Projects bring together researchers from across UC Davis and the world.
Through annual grants from UC Davis Global Affairs, faculty in the College of Letters and Science provide students with global learning experiences and work toward goals such as ending hunger and eradicating inequalities. This year’s projects feature collaborations across UC Davis and institutions worldwide, fostering partnerships that will advance groundbreaking research. The College's Global Affairs awards for 2021 are highlighted below.
2021 Grants for Advancing Sustainable Development Goals Projects
Culturally Diverse Participatory Public Plant Breeding: Supporting Farmers of the Asian Diaspora
Award recipients: Ga Young Chung, assistant professor of Asian American studies in the College of Letters and Science; E. Charles Brummer, professor of plant sciences and director of the Center for Plant Breeding in the College of Agricultural and Environmental Sciences; and Katharina Ullmann, director of the Student Farm in the Agricultural Sustainability Institute.
The team plans to build a collaboration between UC Davis’ departments of Plant Sciences and Asian American Studies, the UC Davis Student Farm, along with Namu Farm, a farm focused on Korean vegetables based in Winters, California, and the state’s Asian Diaspora community. Since the diets of people around the world are culturally diverse, the team hopes to build more understanding and begin to develop a public breeding program that accounts for culturally relevant foods, addresses food security, and broadens the education of UC Davis students in participating in this work.
Migrant Citizenship for Inclusive Societies
Award recipients: Jeannette Money, professor of political science in the College of Letters and Science; Gabriel ‘Jack’ Chin, the Edward L. Barrett, Jr. Chair and Martin Luther King, Jr. Professor in the School of Law; Anna Boucher, associate professor of government and international relations at the University of Sydney in Australia; and Le Ahn Nguyen Long, assistant professor of behavioral, management and social science at the University of Twente in The Netherlands.
Knowing access to citizenship represents one important avenue for providing migrants with equal opportunity within an inclusive society, the team’s project seeks to identify and help international migrants navigate legal barriers to acquiring citizenships. The team plans to build institutional partnerships while combining theoretical and policy components to identify determinants of states’ naturalization legislation and to better understand migrant decision-making on whether or not to naturalize. These findings will helpgenerate recommendations to facilitate change and to enhance knowledge of citizenship opportunities.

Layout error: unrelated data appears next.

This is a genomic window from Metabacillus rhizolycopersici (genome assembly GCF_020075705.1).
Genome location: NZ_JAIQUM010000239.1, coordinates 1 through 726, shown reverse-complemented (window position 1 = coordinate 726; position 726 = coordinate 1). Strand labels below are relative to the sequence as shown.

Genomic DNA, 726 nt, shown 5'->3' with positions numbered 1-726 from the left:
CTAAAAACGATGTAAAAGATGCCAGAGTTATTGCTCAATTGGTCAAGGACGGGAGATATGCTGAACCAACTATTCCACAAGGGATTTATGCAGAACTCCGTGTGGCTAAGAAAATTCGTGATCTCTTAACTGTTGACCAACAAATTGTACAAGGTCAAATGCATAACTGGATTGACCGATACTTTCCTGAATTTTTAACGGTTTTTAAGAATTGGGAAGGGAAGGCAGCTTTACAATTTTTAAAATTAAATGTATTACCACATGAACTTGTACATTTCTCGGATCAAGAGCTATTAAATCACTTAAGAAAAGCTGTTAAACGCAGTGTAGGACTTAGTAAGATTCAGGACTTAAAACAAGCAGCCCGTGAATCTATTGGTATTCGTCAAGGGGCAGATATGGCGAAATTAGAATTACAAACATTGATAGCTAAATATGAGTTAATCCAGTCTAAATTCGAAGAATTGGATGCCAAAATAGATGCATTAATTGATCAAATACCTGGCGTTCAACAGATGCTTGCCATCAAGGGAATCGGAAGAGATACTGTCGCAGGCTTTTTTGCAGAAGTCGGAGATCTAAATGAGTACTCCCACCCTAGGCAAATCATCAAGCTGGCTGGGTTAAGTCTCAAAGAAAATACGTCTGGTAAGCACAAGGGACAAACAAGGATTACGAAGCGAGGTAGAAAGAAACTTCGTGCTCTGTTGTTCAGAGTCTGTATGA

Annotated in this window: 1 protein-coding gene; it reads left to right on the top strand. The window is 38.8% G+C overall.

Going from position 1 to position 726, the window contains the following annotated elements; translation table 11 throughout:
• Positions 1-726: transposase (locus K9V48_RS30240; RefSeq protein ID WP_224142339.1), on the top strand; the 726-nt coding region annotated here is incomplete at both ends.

Community Mentorship Program Pilot for Radical and Relational Approaches to Inuit Food Security
Award recipients: Jessica Bissett Perea, assistant professor of Native American studies in the College of Letters and Science; Maria Marco, professor of food science and technology in the College of Agricultural and Environmental Sciences; Stephanie Maroney, postdoctoral scholar and program manager for the Mellon Public Scholars Program in the Humanities Institute; and Aviaja Hauptmann, postdoctoral scholar at the University of Greenland.
The team is using the grant to engage in inclusive and collaborative transdisciplinary research with international communities and university partners to better understand, document, and share traditional Inuit subsistence lifeways and food preparation methods as a means to advance food security in the circumpolar Arctic. Their work blends scientific approaches, such as emphasizing microbiology in homes, with arts and humanities approaches that are Indigenous-led and Indigeneity-centered.
Student Farms Around the World: Learning While Feeding Communities
Award recipients: Katharina Ullmann, director of the Student Farm in the Agricultural Sustainability Institute; Maria Cecilia Colombi, professor of Spanish in the College of Letters and Science; and Amanda Crump, assistant professor of plant sciences in the College of Agricultural and Environmental Sciences.
Their project brings together student farms and student farmers at UC Davis and the University of Talca in Chile to understand challenges, help each other using interdisciplinary and systems-based perspectives, and organize a Global Student Farm Symposium, building on work underway in collaboration with the Global Education for All Student Fellows. In addition to focusing on food production, the international collaboration will center around agroecological principles, community, and recognizing students as key leaders in pushing boundaries.
2021 Global Affairs Seed Grants for International Activities Projects
The Design and Implementation of an Online Corpus Query Tool for Spanish Learners’ Errors (Spain)
Award recipients: Claudia Sánchez-Gutiérrez, assistant professor of Spanish in the College of Letters and Science; Agustina Carando, assistant professor of Spanish in the College of Letters and Science; and Kenji Sagae, assistant professor of linguistics in the College of Letters and Science. Supported by the Richard F. Walters Seed Grant.
Integrating Cognitive and Cultural Approaches to Empower Youth Against Misinformation (Georgia)
Award recipient: Narine Yegiyan (Associate Professor of Communication, College of Letters and Science).
— Adapted from a story by Bonnie Shea, executive director of communications and marketing, Global Affairs